If the last three years have taught me anything — as a father, as a business person, and as a Mac Admin — it’s that being ready for anything means approaching everything like it’s an angry emo porcupine with lethal quills: carefully, thoroughly, and with as much empathy for the problem as you can muster. Everything’s always changing. We’re always building new things, always undoing old mistakes and making new ones. We’re going to keep that up. The constant is change.

Holding strong opinions loosely is one way to avoid the ossification to orthodoxy that can keep you from seeing where the Future is. Getting stuck doing things one way because it’s how you’ve always done it is a great way to miss what’s coming. Chasing the Future means being willing to abandon work that you’ve done, and that can hurt, because a problem solved elegantly comes with it a certain satisfaction in overcoming entropy through clever application of technical knowledge. But staying with an old solution when a new one avoids the problem entirely is unwise in an ever-changing situation.

Go forth, my friends, and solve new problems in 2019. Solve them together, toward making computing a more seamless and enjoyable task for all the participants. The simultaneous promotion of all interests — usability, security, and repetition — is possible.

Sardines at The Kelp Forest, Monterey Bay Aquarium, December 30th, 2018
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Using Prey with SimpleMDM to Recover a Stolen Laptop

Monday morning, I got the call that no one wants to get: “The lock was jimmied. They got some of our computers.”

Immediately, we sprang into action. We’re big fans of SimpleMDM and Watchman Monitoring, and both of those tools came in handy. The first thing we did was check the logs from Watchman Monitoring’s client agent on the machine to see if it had checked in over the weekend.

One of the machines had checked in on Sunday! We set both to alert us if they checked in again, and logged into SimpleMDM to see if the device was checking in there, as well. We could see the one device, which gave us a couple different options: We could lock or wipe the machine and hope that it wouldn’t just end up in a landfill, or we could try to get the machine back by giving some data to the police.

I know from experience that just giving them an IP Address isn’t likely to get a good result, so we started to think what else we could we do to get the machine back? What if we could give them a location, and more information?

Screen Shot 2018 10 17 at 12 28 27 PM

Enter the Prey Project. The Prey tool works as a behind-the-scenes agent on your behalf. When it’s in regular mode, it’s not doing much. But, when you turn on Missing Mode, things get a lot more interesting. Your Mac will now check-in with nearby Wi-Fi networks, perform a full location scan and give the police something to work with. It will also take pictures with the FaceTime Camera on the Computer, and capture screenshots, giving you more material to work with:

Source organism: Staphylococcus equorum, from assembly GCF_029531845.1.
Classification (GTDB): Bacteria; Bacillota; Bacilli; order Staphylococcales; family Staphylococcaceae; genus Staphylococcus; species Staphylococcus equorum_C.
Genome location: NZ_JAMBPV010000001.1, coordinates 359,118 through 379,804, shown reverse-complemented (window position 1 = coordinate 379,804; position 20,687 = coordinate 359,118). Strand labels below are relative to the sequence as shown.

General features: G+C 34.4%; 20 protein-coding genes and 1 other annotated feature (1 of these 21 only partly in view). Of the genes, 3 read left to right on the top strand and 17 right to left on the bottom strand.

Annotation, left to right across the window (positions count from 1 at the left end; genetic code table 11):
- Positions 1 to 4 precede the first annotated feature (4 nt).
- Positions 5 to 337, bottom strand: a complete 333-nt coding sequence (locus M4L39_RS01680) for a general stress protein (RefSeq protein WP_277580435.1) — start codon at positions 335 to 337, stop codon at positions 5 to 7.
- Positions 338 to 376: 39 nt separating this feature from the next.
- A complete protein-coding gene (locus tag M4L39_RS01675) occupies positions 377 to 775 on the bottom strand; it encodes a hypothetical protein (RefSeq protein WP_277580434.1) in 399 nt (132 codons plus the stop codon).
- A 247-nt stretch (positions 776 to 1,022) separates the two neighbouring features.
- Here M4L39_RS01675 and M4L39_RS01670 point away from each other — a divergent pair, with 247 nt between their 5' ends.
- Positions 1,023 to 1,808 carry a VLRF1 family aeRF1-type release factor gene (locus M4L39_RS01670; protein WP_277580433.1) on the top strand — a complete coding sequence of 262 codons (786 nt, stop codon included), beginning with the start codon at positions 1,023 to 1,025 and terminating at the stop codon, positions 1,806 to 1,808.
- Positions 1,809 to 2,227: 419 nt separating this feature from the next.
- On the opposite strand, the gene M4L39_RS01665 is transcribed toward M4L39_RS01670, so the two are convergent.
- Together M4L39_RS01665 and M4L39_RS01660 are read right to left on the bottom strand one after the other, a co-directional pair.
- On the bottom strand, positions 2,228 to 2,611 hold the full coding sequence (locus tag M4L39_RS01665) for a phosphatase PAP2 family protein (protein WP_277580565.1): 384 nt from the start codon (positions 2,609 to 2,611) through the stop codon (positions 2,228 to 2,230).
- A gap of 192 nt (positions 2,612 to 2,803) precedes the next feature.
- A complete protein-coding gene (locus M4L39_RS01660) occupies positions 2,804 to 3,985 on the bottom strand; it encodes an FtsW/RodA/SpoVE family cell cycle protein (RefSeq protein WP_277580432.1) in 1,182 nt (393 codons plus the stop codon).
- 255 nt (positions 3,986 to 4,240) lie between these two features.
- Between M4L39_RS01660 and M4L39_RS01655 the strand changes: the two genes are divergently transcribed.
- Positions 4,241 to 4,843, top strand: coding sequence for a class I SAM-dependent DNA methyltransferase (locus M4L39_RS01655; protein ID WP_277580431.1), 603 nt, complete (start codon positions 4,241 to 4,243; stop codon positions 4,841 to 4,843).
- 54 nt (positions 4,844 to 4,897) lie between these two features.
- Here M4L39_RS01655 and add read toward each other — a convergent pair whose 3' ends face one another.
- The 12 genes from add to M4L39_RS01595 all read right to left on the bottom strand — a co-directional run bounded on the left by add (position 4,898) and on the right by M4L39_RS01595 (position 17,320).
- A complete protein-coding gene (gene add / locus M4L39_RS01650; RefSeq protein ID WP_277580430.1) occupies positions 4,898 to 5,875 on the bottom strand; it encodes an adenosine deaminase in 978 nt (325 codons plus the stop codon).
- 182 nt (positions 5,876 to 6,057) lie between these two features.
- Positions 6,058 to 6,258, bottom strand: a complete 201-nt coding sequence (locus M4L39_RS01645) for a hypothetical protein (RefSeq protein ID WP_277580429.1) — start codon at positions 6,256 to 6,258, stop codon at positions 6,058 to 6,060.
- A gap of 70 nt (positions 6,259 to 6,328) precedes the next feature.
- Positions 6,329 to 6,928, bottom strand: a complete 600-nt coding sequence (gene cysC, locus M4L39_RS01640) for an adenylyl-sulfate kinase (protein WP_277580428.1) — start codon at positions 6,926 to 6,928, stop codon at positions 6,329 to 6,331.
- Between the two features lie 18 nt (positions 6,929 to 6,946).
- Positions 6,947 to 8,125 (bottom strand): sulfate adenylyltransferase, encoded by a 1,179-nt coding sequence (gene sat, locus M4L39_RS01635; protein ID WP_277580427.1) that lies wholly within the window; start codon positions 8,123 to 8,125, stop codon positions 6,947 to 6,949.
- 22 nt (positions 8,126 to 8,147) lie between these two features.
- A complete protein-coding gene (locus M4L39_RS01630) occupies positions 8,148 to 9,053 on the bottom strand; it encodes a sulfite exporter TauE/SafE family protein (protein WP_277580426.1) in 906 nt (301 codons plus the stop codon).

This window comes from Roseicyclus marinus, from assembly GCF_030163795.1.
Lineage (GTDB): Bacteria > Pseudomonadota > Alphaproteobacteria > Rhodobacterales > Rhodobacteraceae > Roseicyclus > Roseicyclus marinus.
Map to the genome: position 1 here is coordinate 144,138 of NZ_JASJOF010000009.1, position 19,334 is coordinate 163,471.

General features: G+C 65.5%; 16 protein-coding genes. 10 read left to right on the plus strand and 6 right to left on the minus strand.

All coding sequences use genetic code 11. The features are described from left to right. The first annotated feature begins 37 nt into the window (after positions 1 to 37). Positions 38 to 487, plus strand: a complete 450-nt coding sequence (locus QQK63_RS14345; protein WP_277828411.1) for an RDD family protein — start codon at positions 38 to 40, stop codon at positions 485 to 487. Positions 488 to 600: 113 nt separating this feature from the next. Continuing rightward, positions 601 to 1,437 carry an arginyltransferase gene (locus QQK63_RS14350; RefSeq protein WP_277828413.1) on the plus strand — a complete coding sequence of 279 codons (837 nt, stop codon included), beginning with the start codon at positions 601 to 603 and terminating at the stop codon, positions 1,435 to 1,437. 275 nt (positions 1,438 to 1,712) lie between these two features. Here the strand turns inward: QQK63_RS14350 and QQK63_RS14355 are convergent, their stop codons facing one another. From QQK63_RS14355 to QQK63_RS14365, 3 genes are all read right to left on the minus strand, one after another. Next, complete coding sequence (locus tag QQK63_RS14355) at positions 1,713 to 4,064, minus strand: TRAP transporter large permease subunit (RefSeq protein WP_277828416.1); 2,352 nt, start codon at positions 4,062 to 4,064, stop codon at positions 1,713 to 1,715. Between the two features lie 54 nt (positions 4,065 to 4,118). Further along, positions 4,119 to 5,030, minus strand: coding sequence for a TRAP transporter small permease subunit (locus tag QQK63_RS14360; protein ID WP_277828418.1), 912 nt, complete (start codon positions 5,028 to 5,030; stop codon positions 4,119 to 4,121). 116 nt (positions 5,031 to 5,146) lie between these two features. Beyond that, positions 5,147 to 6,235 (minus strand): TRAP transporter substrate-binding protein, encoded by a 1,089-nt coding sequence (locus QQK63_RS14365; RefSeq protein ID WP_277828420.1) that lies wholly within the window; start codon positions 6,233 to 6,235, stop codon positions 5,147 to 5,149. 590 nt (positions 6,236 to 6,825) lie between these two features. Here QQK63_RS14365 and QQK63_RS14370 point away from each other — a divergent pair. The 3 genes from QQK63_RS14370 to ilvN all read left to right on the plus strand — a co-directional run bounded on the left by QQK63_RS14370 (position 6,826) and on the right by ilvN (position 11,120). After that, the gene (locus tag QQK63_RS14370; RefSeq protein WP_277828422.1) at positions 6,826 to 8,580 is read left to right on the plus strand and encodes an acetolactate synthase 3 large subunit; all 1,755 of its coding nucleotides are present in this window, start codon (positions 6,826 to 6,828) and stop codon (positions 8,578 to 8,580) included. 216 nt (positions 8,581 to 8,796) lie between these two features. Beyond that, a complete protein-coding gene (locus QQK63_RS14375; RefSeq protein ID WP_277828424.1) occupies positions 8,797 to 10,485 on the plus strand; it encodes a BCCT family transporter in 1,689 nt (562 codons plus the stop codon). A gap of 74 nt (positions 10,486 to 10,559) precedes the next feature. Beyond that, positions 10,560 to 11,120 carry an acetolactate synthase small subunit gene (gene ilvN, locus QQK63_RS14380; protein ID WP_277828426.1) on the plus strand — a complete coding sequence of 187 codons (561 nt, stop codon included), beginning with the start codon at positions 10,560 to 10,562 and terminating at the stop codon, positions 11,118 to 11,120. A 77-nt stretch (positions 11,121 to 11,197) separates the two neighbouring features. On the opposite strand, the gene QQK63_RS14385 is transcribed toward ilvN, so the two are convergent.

Prey Screenshot with Wireless Networks NearbyPrey Screenshot with Map Detail

This post isn’t here to get you to buy Prey, but it’s to tell you how we got Prey installed when we didn’t have the machine in our full control.

By default, Prey requires an API key to register new machines, and their method is just “Hey! Install that at the Command Line by SSH’ing into the machine!” Which, okay, fine, that might work if you can get that far, but how’s about we do something a little bit different?

What we opted to do was to repackage the Prey installer, so that the package installer they built is stored in a common directory, (in our case, /Users/Shared) and then a postinstall script tied to the package handles the install with our API Key:

#!/bin/bash

API_KEY=0xdeadbeef /usr/sbin/installer -pkg /Users/Shared/prey-mac-1.8.1-x64.pkg -target /

To build this package, we used Packages from WhiteBox. I created a new project, gave it a name (Black Widow), Included our Prey installer package to a known directory, and then add a Post Install script to invoke it using our API Key.

Screen Shot 2018 10 17 at 3 09 08 PM

Packages Post Install Script Screen

This gave me a functioning package that installed Prey and keyed it to our instance, which was great! But, how do I get it onto the stolen machine?

Enter SimpleMDM. You can use SimpleMDM to install a package onto a device, but only if you have a properly signed distribution package. The Black Widow package I made in Packages was unsigned, so now I just had to properly sign it using the prodsign command:

 

Screen Shot 2018 10 17 at 3 10 12 PM

This gave us a properly signed package with a valid signature:

Screen Shot 2018 10 17 at 3 17 52 PM

After uploading the package to our SimpleMDM instance, we scoped it to the machine, and waited for its next check-in:

Screen Shot 2018 10 17 at 3 19 16 PM

From there, it was a waiting game until the person who had the laptop now was back in range of the internet. Sure enough, they came back online today:

Screen Shot 2018 10 17 at 3 20 58 PM

The machine’s location and positioning information, as well as some additional detail, gave the police something to use to be a little more active on the case. We’re now waiting to hear if they’ll be able to repatriate the laptop to its owner.